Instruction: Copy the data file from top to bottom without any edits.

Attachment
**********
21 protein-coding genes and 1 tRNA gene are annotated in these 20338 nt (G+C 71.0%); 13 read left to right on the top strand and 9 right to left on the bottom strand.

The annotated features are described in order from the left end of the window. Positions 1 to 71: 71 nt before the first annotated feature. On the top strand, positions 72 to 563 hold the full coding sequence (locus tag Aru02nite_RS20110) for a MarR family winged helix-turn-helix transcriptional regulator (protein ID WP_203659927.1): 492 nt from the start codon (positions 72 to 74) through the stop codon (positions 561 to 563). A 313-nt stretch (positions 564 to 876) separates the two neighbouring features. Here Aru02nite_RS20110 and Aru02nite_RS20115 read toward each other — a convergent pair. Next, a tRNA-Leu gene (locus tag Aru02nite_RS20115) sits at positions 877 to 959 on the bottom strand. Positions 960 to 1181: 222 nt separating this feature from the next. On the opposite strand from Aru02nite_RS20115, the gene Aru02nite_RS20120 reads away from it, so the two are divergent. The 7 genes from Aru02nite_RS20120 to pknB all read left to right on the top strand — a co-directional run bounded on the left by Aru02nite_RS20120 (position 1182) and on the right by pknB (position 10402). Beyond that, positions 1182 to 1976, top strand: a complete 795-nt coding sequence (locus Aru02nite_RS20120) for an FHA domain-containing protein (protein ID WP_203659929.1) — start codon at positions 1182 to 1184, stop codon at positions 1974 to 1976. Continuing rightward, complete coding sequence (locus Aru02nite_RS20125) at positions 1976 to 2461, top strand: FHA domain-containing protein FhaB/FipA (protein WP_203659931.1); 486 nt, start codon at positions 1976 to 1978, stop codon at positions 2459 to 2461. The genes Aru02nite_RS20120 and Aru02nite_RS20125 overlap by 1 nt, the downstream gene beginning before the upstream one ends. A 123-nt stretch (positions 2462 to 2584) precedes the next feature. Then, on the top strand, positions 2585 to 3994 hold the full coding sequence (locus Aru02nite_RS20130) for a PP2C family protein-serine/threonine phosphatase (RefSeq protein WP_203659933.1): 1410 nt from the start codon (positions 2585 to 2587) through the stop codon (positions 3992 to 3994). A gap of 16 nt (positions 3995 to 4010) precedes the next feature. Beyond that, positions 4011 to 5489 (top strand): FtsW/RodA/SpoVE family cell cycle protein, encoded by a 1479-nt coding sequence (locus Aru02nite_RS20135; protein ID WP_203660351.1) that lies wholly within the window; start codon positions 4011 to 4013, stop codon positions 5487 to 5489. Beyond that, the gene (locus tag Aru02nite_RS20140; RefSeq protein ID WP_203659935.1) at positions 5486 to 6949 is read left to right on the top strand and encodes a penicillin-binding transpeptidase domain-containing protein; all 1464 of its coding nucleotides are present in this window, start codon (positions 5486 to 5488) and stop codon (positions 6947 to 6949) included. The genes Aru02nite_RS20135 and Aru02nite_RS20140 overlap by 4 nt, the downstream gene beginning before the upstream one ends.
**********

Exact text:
21 protein-coding genes and 1 tRNA gene are annotated in these 20338 nt (G+C 71.0%); 13 read left to right on the top strand and 9 right to left on the bottom strand.

The annotated features are described in order from the left end of the window. Positions 1 to 71: 71 nt before the first annotated feature. On the top strand, positions 72 to 563 hold the full coding sequence (locus tag Aru02nite_RS20110) for a MarR family winged helix-turn-helix transcriptional regulator (protein ID WP_203659927.1): 492 nt from the start codon (positions 72 to 74) through the stop codon (positions 561 to 563). A 313-nt stretch (positions 564 to 876) separates the two neighbouring features. Here Aru02nite_RS20110 and Aru02nite_RS20115 read toward each other — a convergent pair. Next, a tRNA-Leu gene (locus tag Aru02nite_RS20115) sits at positions 877 to 959 on the bottom strand. Positions 960 to 1181: 222 nt separating this feature from the next. On the opposite strand from Aru02nite_RS20115, the gene Aru02nite_RS20120 reads away from it, so the two are divergent. The 7 genes from Aru02nite_RS20120 to pknB all read left to right on the top strand — a co-directional run bounded on the left by Aru02nite_RS20120 (position 1182) and on the right by pknB (position 10402). Beyond that, positions 1182 to 1976, top strand: a complete 795-nt coding sequence (locus Aru02nite_RS20120) for an FHA domain-containing protein (protein ID WP_203659929.1) — start codon at positions 1182 to 1184, stop codon at positions 1974 to 1976. Continuing rightward, complete coding sequence (locus Aru02nite_RS20125) at positions 1976 to 2461, top strand: FHA domain-containing protein FhaB/FipA (protein WP_203659931.1); 486 nt, start codon at positions 1976 to 1978, stop codon at positions 2459 to 2461. The genes Aru02nite_RS20120 and Aru02nite_RS20125 overlap by 1 nt, the downstream gene beginning before the upstream one ends. A 123-nt stretch (positions 2462 to 2584) precedes the next feature. Then, on the top strand, positions 2585 to 3994 hold the full coding sequence (locus Aru02nite_RS20130) for a PP2C family protein-serine/threonine phosphatase (RefSeq protein WP_203659933.1): 1410 nt from the start codon (positions 2585 to 2587) through the stop codon (positions 3992 to 3994). A gap of 16 nt (positions 3995 to 4010) precedes the next feature. Beyond that, positions 4011 to 5489 (top strand): FtsW/RodA/SpoVE family cell cycle protein, encoded by a 1479-nt coding sequence (locus Aru02nite_RS20135; protein ID WP_203660351.1) that lies wholly within the window; start codon positions 4011 to 4013, stop codon positions 5487 to 5489. Beyond that, the gene (locus tag Aru02nite_RS20140; RefSeq protein ID WP_203659935.1) at positions 5486 to 6949 is read left to right on the top strand and encodes a penicillin-binding transpeptidase domain-containing protein; all 1464 of its coding nucleotides are present in this window, start codon (positions 5486 to 5488) and stop codon (positions 6947 to 6949) included. The genes Aru02nite_RS20135 and Aru02nite_RS20140 overlap by 4 nt, the downstream gene beginning before the upstream one ends.